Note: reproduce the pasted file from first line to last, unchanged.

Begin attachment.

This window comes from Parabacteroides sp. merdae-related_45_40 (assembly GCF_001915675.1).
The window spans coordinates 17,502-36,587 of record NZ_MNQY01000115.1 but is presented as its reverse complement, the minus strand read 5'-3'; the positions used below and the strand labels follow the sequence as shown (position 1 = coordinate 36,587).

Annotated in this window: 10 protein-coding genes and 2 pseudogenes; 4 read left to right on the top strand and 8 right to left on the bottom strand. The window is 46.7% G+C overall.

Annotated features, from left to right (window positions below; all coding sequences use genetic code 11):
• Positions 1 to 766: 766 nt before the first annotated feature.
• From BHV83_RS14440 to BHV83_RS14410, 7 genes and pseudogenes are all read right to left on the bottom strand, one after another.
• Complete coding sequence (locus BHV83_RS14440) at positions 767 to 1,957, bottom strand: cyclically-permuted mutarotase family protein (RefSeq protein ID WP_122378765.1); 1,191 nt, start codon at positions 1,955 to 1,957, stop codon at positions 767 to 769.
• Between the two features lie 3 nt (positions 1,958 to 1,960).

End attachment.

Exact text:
This window comes from Parabacteroides sp. merdae-related_45_40 (assembly GCF_001915675.1).
The window spans coordinates 17,502-36,587 of record NZ_MNQY01000115.1 but is presented as its reverse complement, the minus strand read 5'-3'; the positions used below and the strand labels follow the sequence as shown (position 1 = coordinate 36,587).

Annotated in this window: 10 protein-coding genes and 2 pseudogenes; 4 read left to right on the top strand and 8 right to left on the bottom strand. The window is 46.7% G+C overall.

Annotated features, from left to right (window positions below; all coding sequences use genetic code 11):
• Positions 1 to 766: 766 nt before the first annotated feature.
• From BHV83_RS14440 to BHV83_RS14410, 7 genes and pseudogenes are all read right to left on the bottom strand, one after another.
• Complete coding sequence (locus BHV83_RS14440) at positions 767 to 1,957, bottom strand: cyclically-permuted mutarotase family protein (RefSeq protein ID WP_122378765.1); 1,191 nt, start codon at positions 1,955 to 1,957, stop codon at positions 767 to 769.
• Between the two features lie 3 nt (positions 1,958 to 1,960).